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5 health policy predictions

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5 health policy predictions

5 health policy predictions July 26, 2017

Healthcare is a major topic of discussion in the news, in politics, and among physicians and their patients. Debate continues around the future of the Affordable Care Act (ACA), whether it will be replaced with any version of a new plan, and when any changes might occur. Issues of coverage, premiums, taxes, and the state of Medicaid are points of contention that have made healthcare and its policies uncertain.

Still, experts can make health policy predictions, based on the current healthcare IT environment and how it is moving forward. John Halamka, MD, CIO of Boston-based Beth Israel Deaconess Medical Center, is optimistic about healthcare IT and has offered five predictions about its future:

  1. Stakeholders need to “focus on enhancing interoperability technology and policy in support of care coordination, population health, precision medicine, patient/family engagement, and research.” Care coordination, in particular, will become more important as the patient population ages.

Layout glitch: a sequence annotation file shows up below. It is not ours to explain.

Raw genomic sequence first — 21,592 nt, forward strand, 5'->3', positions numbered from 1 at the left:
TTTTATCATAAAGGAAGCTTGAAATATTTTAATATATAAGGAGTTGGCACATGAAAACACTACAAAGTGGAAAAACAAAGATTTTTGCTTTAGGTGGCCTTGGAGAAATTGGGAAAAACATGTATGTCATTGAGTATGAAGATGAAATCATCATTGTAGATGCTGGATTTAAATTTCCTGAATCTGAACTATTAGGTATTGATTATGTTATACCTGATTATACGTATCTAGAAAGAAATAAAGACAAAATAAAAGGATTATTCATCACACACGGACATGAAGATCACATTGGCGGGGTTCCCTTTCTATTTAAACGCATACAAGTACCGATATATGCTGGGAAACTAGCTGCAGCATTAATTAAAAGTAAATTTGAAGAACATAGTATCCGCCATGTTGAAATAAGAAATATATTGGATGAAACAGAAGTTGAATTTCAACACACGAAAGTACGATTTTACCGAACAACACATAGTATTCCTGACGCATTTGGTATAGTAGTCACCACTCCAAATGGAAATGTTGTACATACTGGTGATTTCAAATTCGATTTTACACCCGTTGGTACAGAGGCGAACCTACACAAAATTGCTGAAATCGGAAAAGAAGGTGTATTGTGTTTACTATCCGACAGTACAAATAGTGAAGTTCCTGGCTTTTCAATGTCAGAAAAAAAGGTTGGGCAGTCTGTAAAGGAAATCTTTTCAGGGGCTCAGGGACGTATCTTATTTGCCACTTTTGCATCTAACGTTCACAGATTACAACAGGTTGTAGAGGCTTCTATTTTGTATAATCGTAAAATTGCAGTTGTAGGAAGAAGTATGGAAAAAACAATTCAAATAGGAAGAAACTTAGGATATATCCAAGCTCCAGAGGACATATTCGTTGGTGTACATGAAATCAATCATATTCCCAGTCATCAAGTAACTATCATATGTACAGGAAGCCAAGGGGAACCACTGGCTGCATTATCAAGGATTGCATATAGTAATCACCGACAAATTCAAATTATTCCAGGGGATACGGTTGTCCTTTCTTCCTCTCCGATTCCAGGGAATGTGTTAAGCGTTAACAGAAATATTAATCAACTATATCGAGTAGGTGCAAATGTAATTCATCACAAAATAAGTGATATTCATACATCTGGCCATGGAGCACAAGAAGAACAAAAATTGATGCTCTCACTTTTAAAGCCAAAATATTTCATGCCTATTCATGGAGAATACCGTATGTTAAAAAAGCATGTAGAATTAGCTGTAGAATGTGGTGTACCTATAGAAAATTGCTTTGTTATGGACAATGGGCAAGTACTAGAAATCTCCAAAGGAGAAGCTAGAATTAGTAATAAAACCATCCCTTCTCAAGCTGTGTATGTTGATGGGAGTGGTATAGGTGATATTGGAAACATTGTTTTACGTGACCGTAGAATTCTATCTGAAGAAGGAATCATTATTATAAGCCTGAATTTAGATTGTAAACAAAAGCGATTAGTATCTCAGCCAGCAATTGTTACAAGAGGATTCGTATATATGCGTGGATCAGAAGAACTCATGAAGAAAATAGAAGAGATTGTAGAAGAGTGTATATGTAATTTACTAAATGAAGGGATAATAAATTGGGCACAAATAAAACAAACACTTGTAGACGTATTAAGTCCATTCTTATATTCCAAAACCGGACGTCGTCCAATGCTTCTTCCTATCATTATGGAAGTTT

2. In regard to electronic health records (EHRs), “usability of the IT tools in the marketplace needs to be enhanced.” Independent physicians can take advantage of these technology tools to streamline their practices and focus more on patient care, but the tool itself must become more user-friendly. EHR vendors are progressing in this area, as they are working on usability improvements.
  3. A number of organizations “in industry, government, and academic are thinking about patient identity strategies.” Whether that identifier is biometrics, a voluntary national identifier, or an innovative software solution, the focus will be on building a “consensus on a framework that accelerates the availability of such an identifier for multiple purposes.”
  4. To simplify patient privacy protections, organizations are researching “how best to converge our heterogeneous state privacy policies, specifically focusing on the role of the patient as data steward.”
  5. In a move toward improved patient outcomes and a value-based payment structure, there will be “an overwhelming sentiment that the concept of certification and prescriptive IT policy should be replaced by an outcomes focus.”

Dr. Halamka predicts the future of healthcare will be a “great time” for patients, as IT systems improve through market-driven innovations and low-cost, cloud-based systems help physicians focus more on quality outcomes for their patients.